stain organism (gram rxn, arrangement, morphology), culture bacteria (PURE culture required - one organism all by itself), perform biochemical testing (tells us about METABOLISM...what FOOD they can eat)
biochemical tests are:
selective, enrichment, differential
culture medium that ONLY allows your desired org to grow WELL (contain chemicals that prevent the growth of unwanted bacteria)
culture medium that contains special ingredients that ENHANCE growth of DESIRED microbe (usually liquid media, contain chemicals that enhance the growth of desired bacteria)
allows us to differentiate between organisms based on physical changes in medium (contain various nutrients that allow the investigator to distinguish one bacterium from another by how they metabolize or change the media with a waste product)
Substrate, water, exoenzymes --> outside cell; endoenzymes, energy, cellular material --> inside cell = waste products
simple sugars (glucose/fructose) - _____enzyme - create what waste byproduct?
complex sugar (lactose/sucrose) - ____enzyme - simple sugar - ____enzyme - create what waste byproduct?
exo; endo; acid
[building blocks of protein] amino acids (ornithine/tryptophan) - ____enzyme - create what waste byproduct?
endo; ammonia (NH3)
protein (peptone/gelatin) - ___enzyme - amino acid - ___enzyme - create what waste byproduct?
exo; endo; ammonia (NH3)
decarboxylation is the:
removal of CO from amino acid (removal of carboxyl group)
deamination is the:
removal of the amino group from an AMINO ACID
whenever substrates are catabolized, _____ are released. electron acceptors combine with the released _____, resulting in _____. Aerobic respiration - the final or terminal electron acceptor is _____.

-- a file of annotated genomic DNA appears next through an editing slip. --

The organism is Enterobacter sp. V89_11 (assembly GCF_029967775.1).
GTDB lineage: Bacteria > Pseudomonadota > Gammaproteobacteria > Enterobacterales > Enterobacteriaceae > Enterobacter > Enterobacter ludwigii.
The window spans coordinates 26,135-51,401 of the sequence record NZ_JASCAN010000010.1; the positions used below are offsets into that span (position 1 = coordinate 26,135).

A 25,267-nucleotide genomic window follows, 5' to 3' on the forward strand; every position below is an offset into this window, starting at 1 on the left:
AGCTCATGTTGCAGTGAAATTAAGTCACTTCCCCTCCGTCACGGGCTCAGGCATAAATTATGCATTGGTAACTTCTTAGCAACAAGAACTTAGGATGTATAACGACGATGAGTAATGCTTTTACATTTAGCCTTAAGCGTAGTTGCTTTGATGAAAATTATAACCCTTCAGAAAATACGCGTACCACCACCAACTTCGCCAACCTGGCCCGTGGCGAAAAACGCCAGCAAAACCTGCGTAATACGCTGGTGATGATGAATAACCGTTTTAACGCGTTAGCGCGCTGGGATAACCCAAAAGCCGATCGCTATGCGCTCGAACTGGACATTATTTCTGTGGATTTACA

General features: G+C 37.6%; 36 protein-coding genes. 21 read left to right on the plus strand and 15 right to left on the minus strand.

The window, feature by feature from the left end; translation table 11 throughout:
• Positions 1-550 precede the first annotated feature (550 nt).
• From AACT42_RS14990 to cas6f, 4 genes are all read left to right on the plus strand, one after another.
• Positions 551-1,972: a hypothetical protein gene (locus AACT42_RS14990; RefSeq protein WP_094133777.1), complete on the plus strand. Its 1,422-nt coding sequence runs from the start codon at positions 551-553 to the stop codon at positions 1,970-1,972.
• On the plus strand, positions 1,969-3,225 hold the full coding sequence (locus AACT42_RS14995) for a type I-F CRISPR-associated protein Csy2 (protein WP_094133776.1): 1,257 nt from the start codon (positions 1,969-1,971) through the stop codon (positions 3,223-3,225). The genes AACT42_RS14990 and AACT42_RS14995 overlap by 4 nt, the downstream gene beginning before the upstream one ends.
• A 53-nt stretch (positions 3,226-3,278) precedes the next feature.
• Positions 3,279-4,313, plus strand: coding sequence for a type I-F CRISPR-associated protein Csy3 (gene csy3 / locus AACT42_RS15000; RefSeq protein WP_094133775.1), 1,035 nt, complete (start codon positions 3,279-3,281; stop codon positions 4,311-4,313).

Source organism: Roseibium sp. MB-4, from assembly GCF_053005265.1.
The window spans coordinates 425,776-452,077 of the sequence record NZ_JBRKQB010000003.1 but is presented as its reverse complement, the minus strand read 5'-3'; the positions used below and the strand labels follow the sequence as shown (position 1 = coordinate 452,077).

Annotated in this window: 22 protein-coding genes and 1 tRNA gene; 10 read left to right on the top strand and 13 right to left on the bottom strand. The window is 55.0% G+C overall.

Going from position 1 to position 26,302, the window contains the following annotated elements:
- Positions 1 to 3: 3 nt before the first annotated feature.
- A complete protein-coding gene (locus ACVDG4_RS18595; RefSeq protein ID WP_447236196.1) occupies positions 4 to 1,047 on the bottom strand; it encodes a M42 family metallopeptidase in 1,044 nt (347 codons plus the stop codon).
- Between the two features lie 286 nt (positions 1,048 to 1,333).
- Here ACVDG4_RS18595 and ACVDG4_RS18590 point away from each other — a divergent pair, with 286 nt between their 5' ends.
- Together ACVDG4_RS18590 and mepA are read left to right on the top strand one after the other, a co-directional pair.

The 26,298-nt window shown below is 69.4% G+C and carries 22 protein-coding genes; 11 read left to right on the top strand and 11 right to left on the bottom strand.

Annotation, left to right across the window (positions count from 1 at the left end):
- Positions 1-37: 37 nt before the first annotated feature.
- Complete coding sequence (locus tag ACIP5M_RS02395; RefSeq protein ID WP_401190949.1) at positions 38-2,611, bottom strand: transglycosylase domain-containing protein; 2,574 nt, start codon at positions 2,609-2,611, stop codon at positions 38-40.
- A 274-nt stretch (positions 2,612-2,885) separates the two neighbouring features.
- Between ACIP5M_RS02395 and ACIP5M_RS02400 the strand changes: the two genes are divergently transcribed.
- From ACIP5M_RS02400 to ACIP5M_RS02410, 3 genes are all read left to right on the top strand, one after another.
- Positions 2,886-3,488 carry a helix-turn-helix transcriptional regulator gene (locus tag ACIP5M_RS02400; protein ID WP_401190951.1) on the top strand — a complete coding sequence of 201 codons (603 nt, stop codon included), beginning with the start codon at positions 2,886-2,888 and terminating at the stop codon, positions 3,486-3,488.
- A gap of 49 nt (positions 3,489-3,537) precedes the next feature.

electrons; electrons; reduction; molecular O2
anaerobic respiration =
the final or terminal electron acceptor is a molecule other than molecular oxygen
what is the purpose of a buffer?
keeps us from misinterpreting which substrate is utilized
If a bacterium cannot ferment glucose, why not test its ability to ferment other carbohydrates?
glucose is a simple sugar. if bacterium cannot ferment a simple sugar, then it will not be able to ferment a complex sugar.
the subunits that make up a protein are called ...
amino acids bond together by _____ bonds forming a small chain (_____) or a larger molecule (_______)
peptide, peptide, polypeptide
why is agar used as solidifying agent in culture media instead of gelatin?
bacteria can digest gelatin more readily than agar; also, gelatin melts at a lower temperature than agar (would not hold out as well under incubation temperature)
for breakdown, amino acids need a(n) ______; for breakdown, proteins need a(n) ______
motility, indole production, ornithine decarboxylation
glucose, ornithine (amino acid), tryptophan (amino acid), peptone, agar, pH indicator (bromcresol purple)
bromcresol purple - yellow=_____; dark purple=_____
acidic pH, basic/alkaline pH
In an MIO test, what do you add to detect indole production?
endoenzyme used in ornithine decarboxylation:
endoenzyme used in tryptophan deamination
Why look for black precipitate (FeS) in the butt instead of on the surface of an H2S test?
A precipitate will usually sink to the bottom of the container the reaction took place in
Catalase test - with sterile toothpick, touch center of colony & transfer to slide. drop hydrogen peroxide on the organisms & observe for bubbles (catalase-positive). What gas is in the bubbles?
O2 - oxygen [2H2O2 (hydrogen peroxide) --> 2H2O + O2